Saturday, January 28, 2006

Brokeback Mountain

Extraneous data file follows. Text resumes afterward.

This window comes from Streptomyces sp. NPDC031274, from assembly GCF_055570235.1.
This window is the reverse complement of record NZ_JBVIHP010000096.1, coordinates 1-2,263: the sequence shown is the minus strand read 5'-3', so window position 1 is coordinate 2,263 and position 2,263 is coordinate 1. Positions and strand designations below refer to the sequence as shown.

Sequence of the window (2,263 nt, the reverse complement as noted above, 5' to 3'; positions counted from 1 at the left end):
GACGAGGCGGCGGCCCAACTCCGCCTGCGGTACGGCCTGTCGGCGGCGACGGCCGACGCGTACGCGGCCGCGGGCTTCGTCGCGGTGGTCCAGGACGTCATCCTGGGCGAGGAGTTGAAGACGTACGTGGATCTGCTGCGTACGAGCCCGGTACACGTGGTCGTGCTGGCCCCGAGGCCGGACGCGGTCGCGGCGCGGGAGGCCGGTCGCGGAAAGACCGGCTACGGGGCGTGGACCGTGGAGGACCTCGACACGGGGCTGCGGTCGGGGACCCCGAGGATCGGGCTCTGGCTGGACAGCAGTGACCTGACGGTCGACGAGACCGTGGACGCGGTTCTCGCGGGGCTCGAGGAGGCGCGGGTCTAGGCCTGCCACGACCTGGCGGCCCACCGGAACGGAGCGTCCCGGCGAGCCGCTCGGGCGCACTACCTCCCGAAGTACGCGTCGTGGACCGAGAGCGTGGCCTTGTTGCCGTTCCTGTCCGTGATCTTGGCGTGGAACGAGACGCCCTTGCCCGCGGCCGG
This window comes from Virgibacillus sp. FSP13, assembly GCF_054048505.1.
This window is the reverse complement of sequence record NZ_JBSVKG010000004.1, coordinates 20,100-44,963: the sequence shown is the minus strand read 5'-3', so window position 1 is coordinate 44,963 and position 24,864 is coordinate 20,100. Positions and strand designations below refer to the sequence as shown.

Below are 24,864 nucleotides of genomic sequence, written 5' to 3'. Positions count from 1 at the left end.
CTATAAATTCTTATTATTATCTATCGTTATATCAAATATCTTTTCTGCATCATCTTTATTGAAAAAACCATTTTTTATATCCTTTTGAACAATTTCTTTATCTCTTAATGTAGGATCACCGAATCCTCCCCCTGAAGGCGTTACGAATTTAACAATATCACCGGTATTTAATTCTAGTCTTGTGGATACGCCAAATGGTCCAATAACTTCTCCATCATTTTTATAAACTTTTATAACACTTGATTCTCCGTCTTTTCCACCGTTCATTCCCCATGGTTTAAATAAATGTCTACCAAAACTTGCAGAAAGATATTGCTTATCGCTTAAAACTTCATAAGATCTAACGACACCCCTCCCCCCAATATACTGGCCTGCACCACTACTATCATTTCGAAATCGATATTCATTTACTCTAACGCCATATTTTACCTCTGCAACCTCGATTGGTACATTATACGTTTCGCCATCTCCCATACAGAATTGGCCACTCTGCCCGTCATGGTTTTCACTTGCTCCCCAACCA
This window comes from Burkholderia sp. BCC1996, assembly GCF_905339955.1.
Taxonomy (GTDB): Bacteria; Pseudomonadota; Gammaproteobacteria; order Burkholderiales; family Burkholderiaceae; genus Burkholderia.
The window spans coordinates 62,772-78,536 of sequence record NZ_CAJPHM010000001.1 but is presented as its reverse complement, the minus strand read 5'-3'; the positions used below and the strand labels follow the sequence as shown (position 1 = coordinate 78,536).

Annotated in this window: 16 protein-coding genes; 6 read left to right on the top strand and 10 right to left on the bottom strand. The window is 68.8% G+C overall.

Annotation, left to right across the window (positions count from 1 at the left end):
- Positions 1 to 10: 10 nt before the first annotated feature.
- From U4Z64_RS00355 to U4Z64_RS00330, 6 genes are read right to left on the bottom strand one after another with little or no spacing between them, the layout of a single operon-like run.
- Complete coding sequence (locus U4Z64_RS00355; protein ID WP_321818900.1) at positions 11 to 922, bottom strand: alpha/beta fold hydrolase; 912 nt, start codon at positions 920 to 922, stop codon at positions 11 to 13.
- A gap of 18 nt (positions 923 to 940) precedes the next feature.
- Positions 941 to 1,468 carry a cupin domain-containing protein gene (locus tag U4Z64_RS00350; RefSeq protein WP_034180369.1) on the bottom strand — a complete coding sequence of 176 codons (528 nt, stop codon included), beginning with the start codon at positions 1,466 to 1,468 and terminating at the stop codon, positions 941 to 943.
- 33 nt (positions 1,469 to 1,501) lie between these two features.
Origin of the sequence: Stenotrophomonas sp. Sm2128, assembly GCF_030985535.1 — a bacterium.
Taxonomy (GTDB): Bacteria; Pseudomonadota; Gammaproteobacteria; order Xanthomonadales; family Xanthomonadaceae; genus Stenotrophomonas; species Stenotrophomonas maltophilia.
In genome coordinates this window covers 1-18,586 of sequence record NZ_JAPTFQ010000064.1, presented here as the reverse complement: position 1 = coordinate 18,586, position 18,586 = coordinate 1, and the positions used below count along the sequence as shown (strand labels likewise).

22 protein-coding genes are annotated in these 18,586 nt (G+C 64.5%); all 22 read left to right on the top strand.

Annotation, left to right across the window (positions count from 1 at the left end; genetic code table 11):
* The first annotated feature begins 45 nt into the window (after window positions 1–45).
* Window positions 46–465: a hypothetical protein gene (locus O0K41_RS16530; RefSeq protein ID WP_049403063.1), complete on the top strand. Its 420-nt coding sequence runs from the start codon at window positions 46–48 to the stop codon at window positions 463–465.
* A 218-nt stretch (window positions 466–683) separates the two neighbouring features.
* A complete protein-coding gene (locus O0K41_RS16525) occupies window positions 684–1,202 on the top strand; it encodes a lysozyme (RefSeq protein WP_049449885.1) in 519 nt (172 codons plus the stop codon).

It seems fitting to write here about the film everyone is writing and talking about. As I swam my laps a few minutes ago I had to stop to keep from choking while sobs swept over me briefly. It was a caused by a recollection of the last scene before Emmit's open closet door, with Jack's jacket and shirt hanging there in its rustic shrine. My momento is a wildly colored windbreaker once worn by my too early departed Dad. I still treasure it and always will, and sometimes imagine his touch and fragrance when I slip it on. Tears run now as I recall his beard on my face, his arm across my chest. He always gave me love and trust of a kind it seemed no one else would give. And it occurs to me as I think back on this afternoon in the hushed theater (it was the quietest movie audience I can recall ever being a part of) that failure to trust was the central tragedy of the story. At a deep level I feel clearly that Emmit's wife would have tried to understand, would have succumbed to Jack's charms, may even have welcomed both into her heart--could there have been a "Paint Your Wagon" happy ending, or at least a kind of instinctual, sibling love between three of them, or even a communal family in which love conquered all? Time's story on the movie referred to a scurrilous comment about "the homosexualizing of America". What my best friend and I partook of together this afternoon was perhaps, at long last, the beginning of the "de-homophobizing of America."


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